2009 Volkswagen Jetta Problems

RepairPal has identified the most common problems with the 2009 Volkswagen Jetta as reported by actual vehicle owners. We'll tell you what the problem is and what it'll take to fix it.

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Known Problems

The 2006-2016 Jetta uses FSI and TSI direct injection engine. These engines are subject to carbon buildup in the intake system which can cause power loss, OBD codes and a check engine light, and a rough idle. In normal engines, the engine is cleaned by the gasoline flowing through the injectors and into the intake system, however, since the Jetta uses direct injection, gasoline does not flow through common carbon buildup areas. 

Possible trouble codes include: P0300P0301P0302P0303P0304.

The solution is to remove the intake manifold and professionally clean the intake manifold, intake ports on the cylinder head, and the intake valves. This may need to be done in as few as 20,000 miles. 

2.0L turbo charged engines may develop a hesitation on acceleration and/or illumination of the Check Engine Light due to a failed high pressure fuel pump or a worn camshaft follower or camshaft. To help prevent this issue from occurring, the cam follower should be inspected every 10,000 - 15,000 miles. The camshaft lobe pushes on the follower to operate the high pressure fuel pump.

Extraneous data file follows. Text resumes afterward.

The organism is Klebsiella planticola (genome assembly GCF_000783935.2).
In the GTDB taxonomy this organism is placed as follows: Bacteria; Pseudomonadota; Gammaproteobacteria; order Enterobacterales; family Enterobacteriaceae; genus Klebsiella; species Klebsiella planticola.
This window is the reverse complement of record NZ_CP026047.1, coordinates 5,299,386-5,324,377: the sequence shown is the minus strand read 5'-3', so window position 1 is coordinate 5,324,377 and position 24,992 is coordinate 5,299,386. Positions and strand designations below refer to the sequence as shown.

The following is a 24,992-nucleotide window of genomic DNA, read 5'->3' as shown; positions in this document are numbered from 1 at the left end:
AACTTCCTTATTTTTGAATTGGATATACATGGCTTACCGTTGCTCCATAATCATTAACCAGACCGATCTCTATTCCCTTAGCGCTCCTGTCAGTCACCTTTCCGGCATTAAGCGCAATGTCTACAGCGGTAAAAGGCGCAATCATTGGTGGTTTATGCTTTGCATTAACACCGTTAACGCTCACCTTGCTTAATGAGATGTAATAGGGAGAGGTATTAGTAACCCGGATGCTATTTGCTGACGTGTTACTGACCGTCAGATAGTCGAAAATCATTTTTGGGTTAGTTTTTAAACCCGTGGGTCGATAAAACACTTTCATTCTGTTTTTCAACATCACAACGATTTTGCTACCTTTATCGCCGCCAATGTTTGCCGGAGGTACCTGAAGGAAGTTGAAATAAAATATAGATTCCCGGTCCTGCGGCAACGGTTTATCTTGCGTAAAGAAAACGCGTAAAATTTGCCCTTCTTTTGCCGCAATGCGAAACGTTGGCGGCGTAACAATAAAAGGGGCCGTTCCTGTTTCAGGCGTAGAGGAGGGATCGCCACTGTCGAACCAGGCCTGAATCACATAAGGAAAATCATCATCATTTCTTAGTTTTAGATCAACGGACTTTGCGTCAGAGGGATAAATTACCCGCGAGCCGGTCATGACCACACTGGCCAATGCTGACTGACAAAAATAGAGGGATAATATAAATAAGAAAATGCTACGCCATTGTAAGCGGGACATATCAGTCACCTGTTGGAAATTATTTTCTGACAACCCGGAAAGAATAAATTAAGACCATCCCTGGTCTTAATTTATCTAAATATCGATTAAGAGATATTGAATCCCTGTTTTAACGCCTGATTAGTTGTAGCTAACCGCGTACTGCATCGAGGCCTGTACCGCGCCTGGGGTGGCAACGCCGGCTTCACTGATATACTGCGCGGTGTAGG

To correct this issue one or all of the following will need replacement: the camshaft, high-pressure fuel pump, and/or the cam follower.


One or more power windows may fail. Our technicians tell us this is commonly due to a failed window regulator which will require replacement.

Reverse gear failures and noise in the manual transmission models are common.

Shifting issues due to internal problems in high mileage automatic transmissions can be difficult to resolve without transmission replacement.

Electrical issues that are difficult to diagnose—and sometimes intermittent—are typically due to ground wiring issues. The most troublesome ground locations are under the battery or at the engine.

Condensation in the heater case may cause a musty odor from the heating, ventilation and AC (HVAC) system after sitting for two hours or more. Our technicians tell us that a cleaner is available for the heater case and the drain system should be checked for debris.

The rear brakes tend to wear out quickly; rotors may need replacement by the first brake job. Our technicians recommend that the brakes be inspected for wear regularly.

Heater core leaks are common in this model, more so if the wrong anti-freeze/coolant is used in the cooling system.